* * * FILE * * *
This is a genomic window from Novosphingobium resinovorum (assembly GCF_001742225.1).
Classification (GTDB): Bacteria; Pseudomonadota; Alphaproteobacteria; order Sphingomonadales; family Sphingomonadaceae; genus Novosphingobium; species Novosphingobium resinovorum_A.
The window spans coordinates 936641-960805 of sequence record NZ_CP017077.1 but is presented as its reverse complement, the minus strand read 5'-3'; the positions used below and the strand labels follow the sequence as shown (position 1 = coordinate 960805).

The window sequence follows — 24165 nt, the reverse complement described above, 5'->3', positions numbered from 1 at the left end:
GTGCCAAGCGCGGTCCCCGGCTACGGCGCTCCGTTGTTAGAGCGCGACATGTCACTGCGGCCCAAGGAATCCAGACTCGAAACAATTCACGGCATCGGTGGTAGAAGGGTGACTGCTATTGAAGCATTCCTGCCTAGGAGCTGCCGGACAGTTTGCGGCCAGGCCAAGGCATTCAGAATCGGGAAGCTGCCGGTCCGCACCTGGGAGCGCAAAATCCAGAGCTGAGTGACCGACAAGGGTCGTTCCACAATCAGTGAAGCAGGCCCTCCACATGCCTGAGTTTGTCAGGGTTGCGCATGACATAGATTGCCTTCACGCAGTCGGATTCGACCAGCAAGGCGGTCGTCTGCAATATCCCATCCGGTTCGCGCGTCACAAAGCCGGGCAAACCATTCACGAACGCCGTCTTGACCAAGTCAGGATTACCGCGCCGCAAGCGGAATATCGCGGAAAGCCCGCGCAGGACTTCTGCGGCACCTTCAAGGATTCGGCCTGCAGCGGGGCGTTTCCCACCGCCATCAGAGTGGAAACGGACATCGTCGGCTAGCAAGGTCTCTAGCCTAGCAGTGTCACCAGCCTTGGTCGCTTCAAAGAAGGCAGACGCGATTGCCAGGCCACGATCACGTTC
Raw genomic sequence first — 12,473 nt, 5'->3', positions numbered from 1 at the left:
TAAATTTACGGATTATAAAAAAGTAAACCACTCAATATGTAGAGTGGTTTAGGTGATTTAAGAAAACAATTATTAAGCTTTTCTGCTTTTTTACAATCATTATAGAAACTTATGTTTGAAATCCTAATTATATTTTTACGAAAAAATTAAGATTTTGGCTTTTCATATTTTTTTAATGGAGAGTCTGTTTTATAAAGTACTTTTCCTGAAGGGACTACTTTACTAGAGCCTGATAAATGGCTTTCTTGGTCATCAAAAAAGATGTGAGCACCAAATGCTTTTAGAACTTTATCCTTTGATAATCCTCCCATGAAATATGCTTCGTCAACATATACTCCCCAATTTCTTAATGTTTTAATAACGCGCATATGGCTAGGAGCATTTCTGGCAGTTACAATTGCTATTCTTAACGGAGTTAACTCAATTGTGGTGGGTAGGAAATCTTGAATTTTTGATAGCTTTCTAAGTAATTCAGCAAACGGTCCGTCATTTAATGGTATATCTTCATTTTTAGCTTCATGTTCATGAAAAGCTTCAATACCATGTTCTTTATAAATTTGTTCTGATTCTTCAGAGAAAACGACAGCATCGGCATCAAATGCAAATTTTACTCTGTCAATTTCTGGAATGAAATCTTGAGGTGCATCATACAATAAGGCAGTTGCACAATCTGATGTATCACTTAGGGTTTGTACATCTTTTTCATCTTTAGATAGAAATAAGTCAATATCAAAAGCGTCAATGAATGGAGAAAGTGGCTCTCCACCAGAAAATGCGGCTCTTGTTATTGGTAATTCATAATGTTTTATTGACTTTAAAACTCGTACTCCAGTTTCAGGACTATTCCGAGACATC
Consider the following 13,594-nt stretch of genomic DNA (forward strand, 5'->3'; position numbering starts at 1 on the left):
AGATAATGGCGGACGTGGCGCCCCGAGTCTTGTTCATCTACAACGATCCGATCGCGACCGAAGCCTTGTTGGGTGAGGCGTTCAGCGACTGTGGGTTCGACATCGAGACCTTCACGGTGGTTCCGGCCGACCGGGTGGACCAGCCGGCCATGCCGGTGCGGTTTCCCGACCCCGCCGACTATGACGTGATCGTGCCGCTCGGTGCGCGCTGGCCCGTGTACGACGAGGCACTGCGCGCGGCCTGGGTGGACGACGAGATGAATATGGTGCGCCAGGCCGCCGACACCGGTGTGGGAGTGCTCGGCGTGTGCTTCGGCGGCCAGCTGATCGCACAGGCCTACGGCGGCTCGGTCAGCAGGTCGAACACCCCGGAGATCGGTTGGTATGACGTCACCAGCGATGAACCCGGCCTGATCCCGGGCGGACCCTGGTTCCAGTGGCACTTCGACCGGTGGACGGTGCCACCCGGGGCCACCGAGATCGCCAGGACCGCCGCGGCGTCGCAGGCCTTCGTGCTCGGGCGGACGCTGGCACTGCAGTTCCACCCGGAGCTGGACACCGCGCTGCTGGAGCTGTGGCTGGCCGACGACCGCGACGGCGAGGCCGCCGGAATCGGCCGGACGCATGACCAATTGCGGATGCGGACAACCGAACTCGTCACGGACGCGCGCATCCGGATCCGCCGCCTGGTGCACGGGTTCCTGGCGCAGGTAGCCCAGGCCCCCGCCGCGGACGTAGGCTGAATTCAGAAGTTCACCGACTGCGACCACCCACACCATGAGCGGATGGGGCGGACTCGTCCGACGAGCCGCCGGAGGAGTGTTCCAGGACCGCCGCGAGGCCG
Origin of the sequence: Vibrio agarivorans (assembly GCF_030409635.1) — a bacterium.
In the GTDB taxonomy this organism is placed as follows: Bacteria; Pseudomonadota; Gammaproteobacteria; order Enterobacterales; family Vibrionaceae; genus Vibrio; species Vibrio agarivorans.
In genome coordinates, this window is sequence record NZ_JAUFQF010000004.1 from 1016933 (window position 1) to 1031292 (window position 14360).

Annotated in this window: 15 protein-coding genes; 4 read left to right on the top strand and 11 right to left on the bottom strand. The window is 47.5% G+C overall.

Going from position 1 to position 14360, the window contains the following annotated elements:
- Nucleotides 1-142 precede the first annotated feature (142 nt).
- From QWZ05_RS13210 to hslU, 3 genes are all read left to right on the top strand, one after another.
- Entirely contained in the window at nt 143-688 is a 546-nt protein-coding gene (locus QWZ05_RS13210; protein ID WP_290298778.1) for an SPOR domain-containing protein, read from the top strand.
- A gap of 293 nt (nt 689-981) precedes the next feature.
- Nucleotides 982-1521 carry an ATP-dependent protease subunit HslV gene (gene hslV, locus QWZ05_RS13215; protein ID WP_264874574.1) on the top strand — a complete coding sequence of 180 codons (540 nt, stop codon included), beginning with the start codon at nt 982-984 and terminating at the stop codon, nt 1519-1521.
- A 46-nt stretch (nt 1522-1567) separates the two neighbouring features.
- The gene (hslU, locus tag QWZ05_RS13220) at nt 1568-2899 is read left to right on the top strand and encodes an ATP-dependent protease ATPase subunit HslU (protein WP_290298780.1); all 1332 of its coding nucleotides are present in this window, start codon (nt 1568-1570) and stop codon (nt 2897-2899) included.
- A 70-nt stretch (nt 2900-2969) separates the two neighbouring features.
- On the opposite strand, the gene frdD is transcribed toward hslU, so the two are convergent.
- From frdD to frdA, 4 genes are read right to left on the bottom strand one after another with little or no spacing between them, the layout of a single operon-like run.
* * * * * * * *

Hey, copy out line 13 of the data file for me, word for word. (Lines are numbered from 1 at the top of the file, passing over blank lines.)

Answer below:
Annotated in this window: 15 protein-coding genes; 4 read left to right on the top strand and 11 right to left on the bottom strand. The window is 47.5% G+C overall.